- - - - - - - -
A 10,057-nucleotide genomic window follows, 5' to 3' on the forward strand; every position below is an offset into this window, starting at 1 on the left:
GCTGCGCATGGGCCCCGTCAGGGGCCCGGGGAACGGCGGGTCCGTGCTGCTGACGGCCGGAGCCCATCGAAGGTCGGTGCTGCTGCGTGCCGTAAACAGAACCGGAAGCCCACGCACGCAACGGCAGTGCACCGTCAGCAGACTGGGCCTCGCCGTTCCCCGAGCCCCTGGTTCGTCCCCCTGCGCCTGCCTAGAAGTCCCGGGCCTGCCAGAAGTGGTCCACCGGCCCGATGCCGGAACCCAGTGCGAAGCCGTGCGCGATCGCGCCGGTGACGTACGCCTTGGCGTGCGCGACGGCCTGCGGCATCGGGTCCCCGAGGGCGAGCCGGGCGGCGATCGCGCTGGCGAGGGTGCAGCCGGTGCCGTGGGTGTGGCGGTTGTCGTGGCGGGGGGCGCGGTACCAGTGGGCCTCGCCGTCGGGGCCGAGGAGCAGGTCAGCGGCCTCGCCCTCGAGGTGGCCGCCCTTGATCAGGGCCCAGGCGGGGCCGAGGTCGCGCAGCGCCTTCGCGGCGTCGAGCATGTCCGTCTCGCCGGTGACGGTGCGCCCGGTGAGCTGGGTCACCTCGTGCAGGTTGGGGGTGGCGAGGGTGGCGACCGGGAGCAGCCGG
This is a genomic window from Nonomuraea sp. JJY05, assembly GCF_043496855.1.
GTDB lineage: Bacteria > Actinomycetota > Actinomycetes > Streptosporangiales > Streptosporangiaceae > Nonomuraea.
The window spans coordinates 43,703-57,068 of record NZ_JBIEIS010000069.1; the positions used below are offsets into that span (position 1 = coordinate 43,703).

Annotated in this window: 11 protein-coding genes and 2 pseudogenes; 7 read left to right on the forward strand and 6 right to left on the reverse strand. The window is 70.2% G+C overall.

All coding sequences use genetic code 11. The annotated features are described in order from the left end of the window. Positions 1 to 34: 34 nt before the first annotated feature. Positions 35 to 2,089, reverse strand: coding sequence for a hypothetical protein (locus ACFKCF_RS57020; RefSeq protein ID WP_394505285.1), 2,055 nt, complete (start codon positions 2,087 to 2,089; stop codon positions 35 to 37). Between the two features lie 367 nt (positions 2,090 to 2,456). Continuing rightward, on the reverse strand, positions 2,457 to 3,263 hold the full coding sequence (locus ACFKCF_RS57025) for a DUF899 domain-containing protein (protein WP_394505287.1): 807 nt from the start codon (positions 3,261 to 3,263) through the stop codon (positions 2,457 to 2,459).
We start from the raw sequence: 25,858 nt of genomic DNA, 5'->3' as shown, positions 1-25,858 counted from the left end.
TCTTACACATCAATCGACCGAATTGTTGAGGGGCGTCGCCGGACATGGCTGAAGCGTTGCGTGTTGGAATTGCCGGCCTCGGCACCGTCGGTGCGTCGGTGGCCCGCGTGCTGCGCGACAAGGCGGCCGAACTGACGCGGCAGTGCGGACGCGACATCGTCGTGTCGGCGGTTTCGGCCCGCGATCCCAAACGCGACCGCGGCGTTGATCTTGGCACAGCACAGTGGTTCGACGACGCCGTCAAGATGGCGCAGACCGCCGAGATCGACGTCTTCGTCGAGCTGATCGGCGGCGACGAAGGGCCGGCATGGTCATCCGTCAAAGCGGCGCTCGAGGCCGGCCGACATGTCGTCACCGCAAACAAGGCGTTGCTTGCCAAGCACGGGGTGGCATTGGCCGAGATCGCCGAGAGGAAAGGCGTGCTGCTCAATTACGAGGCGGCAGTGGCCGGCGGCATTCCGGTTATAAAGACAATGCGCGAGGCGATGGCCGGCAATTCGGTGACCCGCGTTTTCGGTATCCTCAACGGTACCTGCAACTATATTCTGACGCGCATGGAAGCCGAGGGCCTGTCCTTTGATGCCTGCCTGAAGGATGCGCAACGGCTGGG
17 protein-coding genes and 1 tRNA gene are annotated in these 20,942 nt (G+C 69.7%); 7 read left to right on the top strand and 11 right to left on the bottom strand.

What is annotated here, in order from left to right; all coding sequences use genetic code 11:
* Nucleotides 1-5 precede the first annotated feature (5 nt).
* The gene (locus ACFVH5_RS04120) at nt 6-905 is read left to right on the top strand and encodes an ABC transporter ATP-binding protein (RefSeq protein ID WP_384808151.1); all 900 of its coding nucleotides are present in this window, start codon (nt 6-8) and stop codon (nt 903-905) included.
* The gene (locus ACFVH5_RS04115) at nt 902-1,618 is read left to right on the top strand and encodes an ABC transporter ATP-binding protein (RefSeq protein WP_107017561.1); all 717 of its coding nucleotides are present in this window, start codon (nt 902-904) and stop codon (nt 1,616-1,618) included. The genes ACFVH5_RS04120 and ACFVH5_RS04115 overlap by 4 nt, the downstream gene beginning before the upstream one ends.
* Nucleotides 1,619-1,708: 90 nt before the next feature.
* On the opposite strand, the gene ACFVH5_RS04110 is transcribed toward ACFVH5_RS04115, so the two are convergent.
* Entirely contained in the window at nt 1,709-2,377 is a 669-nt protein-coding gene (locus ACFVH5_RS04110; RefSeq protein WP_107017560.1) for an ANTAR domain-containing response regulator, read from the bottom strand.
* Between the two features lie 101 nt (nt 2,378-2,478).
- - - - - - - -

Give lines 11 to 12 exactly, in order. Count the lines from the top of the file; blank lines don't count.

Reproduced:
What is annotated here, in order from left to right; all coding sequences use genetic code 11:
* Nucleotides 1-5 precede the first annotated feature (5 nt).